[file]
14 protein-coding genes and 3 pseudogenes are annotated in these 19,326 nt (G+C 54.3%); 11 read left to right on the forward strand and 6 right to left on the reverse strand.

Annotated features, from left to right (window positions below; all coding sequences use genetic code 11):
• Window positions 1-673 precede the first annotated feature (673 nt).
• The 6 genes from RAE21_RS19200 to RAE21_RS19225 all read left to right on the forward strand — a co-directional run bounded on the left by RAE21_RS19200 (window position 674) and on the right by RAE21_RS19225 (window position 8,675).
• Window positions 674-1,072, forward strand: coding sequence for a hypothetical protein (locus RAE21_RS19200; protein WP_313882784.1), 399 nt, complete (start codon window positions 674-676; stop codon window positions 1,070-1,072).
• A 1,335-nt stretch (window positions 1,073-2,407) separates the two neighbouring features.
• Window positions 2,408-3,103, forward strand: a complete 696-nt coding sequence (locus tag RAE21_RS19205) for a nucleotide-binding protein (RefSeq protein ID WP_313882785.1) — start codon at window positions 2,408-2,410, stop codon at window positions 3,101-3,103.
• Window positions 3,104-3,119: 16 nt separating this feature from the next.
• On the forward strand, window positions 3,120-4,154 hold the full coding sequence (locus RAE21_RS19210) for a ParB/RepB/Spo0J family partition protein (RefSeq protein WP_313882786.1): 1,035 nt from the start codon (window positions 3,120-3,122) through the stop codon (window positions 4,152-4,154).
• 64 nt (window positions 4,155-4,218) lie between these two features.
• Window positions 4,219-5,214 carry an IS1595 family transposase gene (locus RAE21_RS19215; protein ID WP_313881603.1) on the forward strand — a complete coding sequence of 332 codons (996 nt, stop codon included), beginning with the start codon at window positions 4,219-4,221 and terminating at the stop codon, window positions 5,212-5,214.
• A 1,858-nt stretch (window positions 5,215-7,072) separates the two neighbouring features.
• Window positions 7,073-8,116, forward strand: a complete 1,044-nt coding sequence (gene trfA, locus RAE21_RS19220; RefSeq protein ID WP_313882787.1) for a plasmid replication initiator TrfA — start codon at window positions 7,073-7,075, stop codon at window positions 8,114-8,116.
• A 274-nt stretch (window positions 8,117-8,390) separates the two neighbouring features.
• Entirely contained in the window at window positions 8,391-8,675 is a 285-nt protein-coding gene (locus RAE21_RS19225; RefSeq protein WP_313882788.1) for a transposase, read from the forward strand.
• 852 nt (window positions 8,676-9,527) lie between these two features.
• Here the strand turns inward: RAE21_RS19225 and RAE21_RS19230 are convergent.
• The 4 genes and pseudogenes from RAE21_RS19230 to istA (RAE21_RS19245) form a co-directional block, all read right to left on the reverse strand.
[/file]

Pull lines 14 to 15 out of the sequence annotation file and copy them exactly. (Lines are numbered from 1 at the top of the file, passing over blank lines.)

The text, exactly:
• A 274-nt stretch (window positions 8,117-8,390) separates the two neighbouring features.
• Entirely contained in the window at window positions 8,391-8,675 is a 285-nt protein-coding gene (locus RAE21_RS19225; RefSeq protein WP_313882788.1) for a transposase, read from the forward strand.